There was a written notice above him, which read: “this is the king of the jews”. Luke 23:38

PETER’S ACTS 2 SPEECH (excerpt)  Acts 2:25-36

David said about him (Jesus):

“‘I saw the Lord always before me.

    Because he is at my right hand,

    I will not be shaken.

Therefore my heart is glad and my tongue rejoices;

    my body also will rest in hope, 

because you will not abandon me to the realm of the dead,

    you will not let your holy one see decay.

You have made known to me the paths of life;

    you will fill me with joy in your presence.’ (Ps 16:8-11)

“Fellow Israelites, I can tell you confidently that the patriarch David died and was buried, and his tomb is here to this day. But he was a prophet and knew that God had promised him on oath that he would place one of his descendants on his throne. Seeing what was to come, he spoke of the resurrection of the Messiah, that he was not abandoned to the realm of the dead, nor did his body see decay. God has raised this Jesus to life, and we are all witnesses of it. Exalted to the right hand of God, he has received from the Father the promised Holy Spirit and has poured out what you now see and hear. For David did not ascend to heaven, and yet he said,

“‘The Lord said to my Lord:

    “Sit at my right hand

until I make your enemies

    a footstool for your feet.” (Ps 110:1, Heb 1:13)

Therefore let all Israel be assured of this: God has made this Jesus, whom you crucified, both Lord and Messiah. Acts 2:25-36

We often take individual rights and freedoms outlined in our democracy for granted. It’s hard to imagine the mindset needed to adjust to a monarchy.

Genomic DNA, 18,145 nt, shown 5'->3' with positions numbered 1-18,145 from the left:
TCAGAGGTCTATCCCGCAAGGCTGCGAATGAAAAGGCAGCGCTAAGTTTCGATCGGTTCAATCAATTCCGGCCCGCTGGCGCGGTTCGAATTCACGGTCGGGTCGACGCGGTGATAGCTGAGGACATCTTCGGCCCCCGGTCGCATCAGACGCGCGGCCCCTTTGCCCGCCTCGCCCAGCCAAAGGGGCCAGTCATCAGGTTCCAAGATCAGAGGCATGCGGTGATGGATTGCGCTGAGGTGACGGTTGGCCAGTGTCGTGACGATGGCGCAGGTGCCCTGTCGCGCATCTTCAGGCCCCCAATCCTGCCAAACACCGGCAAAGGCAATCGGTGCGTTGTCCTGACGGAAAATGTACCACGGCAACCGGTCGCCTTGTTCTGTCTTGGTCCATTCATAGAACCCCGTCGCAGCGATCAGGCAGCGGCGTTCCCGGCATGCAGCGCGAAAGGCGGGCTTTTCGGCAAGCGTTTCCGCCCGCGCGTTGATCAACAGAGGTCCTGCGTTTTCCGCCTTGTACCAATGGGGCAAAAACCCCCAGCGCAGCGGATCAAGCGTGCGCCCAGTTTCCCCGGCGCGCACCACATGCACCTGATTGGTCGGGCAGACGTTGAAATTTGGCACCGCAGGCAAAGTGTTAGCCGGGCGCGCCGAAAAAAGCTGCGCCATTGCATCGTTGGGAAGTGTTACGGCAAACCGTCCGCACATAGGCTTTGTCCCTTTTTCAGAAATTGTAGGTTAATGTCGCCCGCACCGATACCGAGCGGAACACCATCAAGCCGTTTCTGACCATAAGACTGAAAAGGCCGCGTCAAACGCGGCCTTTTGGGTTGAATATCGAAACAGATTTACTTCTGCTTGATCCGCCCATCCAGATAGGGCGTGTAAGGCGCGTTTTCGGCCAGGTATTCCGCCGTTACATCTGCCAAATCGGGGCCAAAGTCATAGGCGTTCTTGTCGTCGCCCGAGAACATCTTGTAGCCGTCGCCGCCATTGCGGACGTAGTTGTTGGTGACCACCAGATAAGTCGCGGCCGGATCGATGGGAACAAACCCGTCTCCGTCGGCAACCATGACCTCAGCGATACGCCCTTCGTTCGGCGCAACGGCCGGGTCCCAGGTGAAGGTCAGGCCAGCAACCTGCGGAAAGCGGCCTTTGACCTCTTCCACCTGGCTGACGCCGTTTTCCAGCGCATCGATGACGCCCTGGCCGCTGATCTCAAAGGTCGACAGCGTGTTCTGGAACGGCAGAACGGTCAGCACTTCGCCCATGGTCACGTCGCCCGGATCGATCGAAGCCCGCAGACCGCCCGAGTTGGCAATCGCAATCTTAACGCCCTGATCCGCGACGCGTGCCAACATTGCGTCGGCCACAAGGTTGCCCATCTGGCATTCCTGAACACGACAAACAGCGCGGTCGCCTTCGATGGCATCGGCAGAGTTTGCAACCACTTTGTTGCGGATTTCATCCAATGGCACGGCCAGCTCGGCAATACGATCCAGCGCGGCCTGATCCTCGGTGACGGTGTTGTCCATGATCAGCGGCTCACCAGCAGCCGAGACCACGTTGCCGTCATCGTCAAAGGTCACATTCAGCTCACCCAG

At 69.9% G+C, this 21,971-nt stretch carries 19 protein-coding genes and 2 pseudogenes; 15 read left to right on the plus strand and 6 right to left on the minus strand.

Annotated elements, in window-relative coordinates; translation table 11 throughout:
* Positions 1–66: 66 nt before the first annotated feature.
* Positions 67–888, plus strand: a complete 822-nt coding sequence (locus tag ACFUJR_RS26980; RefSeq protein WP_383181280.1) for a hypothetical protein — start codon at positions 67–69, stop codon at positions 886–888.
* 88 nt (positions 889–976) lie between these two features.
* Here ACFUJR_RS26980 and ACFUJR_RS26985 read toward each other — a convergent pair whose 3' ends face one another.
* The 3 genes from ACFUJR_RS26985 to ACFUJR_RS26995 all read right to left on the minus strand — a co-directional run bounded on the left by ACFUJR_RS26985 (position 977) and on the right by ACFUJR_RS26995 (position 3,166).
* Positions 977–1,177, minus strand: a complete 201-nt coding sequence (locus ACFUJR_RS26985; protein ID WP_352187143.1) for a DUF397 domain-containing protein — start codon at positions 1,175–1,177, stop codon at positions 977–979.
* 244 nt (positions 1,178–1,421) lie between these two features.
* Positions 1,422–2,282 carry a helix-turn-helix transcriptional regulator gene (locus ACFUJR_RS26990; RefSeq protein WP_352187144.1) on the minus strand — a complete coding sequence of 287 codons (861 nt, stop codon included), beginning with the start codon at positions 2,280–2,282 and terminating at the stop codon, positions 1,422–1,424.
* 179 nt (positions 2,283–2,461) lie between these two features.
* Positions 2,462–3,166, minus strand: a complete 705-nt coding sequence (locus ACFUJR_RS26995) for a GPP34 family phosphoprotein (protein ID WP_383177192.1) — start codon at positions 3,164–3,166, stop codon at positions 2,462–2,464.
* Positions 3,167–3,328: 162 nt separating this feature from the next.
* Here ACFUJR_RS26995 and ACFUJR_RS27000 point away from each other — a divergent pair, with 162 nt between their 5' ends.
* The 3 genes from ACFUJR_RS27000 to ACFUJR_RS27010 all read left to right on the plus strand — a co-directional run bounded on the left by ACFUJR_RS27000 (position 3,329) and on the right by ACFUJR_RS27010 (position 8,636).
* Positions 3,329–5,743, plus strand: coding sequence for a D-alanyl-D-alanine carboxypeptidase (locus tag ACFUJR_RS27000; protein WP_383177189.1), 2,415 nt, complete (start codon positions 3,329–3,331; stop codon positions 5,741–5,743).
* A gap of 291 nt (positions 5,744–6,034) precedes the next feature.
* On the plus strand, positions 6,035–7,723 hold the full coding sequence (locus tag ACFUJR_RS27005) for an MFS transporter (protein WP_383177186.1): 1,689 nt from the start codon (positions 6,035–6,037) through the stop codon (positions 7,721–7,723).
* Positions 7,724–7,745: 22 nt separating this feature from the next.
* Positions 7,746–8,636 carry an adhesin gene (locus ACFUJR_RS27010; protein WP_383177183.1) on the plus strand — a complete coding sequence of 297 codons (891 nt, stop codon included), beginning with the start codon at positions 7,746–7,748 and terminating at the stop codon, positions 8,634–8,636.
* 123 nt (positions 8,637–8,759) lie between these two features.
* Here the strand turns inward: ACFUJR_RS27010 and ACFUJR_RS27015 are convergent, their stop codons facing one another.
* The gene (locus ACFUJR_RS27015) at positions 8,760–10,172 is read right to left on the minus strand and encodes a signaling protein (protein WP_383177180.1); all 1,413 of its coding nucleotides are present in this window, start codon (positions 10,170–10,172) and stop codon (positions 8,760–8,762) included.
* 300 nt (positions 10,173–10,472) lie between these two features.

50 years ago, as a new Christian, I casually attached a small bumper sticker on my car proclaiming “The King is Coming.” I didn’t realize this proclamation invoked a monarchy.

The following morning, a co-worker, who had lived in Thailand as a diplomat, saw the bumper sticker. She laughingly said, “It’s a good thing you’re not driving around in Thailand – everyone would go home and prepare for the king’s visit.” At that moment, I understood how unaware I was of customs necessary to honor and respect a king and his power. I had placed that slogan on my car almost as casually as the Romans placed the words above Jesus’ head on the cross: “this is the king of the Jews”. I resolved to think more deeply about what it meant to have Jesus as my King.

Peter’s exhortation in Acts 2 calls the Jewish crowd gathered for the feast of Pentecost to honor and respect the claims of Jesus as their long-awaited Messiah/King. Until that time, the Jews hadn’t had a true, Jewish king for centuries and felt the Roman Caesars (kings) were oppressors. They longed for that to change.

The Bible also records that the overwhelming majority of historical Jewish kings were displeasing- sometimes extremely displeasing- to the Lord. David was the one king who stood out as most pleasing. But, as Peter points out, even David recognized a future king far superior to himself: “God had promised him on oath that he would place one of his descendants on his throne.”

When Peter finished speaking, the Jewish crowd realized Jesus was their longed-for Messiah/King. Their hearts were penetrated and they cried out: “Brothers, what shall we do?” (Acts 2:37). This should also be our heart cry when we need to more thoughtfully consider how to honor and respect Jesus as King.

Take some time to remind your heart that Jesus is your King by meditating either on the Lord’s Prayer or Hebrews 1 or by singing “Oh, Worship the King.”

By Kathleen Petersen

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